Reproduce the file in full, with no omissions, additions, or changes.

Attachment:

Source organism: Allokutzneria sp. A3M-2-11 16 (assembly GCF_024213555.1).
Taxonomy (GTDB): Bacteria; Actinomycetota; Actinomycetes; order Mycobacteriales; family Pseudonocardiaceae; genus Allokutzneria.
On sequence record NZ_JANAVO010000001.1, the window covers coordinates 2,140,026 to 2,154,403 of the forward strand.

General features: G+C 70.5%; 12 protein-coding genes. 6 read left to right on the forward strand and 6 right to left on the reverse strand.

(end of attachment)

Source organism: Allokutzneria sp. A3M-2-11 16 (assembly GCF_024213555.1).
Taxonomy (GTDB): Bacteria; Actinomycetota; Actinomycetes; order Mycobacteriales; family Pseudonocardiaceae; genus Allokutzneria.
On sequence record NZ_JANAVO010000001.1, the window covers coordinates 2,140,026 to 2,154,403 of the forward strand.

General features: G+C 70.5%; 12 protein-coding genes. 6 read left to right on the forward strand and 6 right to left on the reverse strand.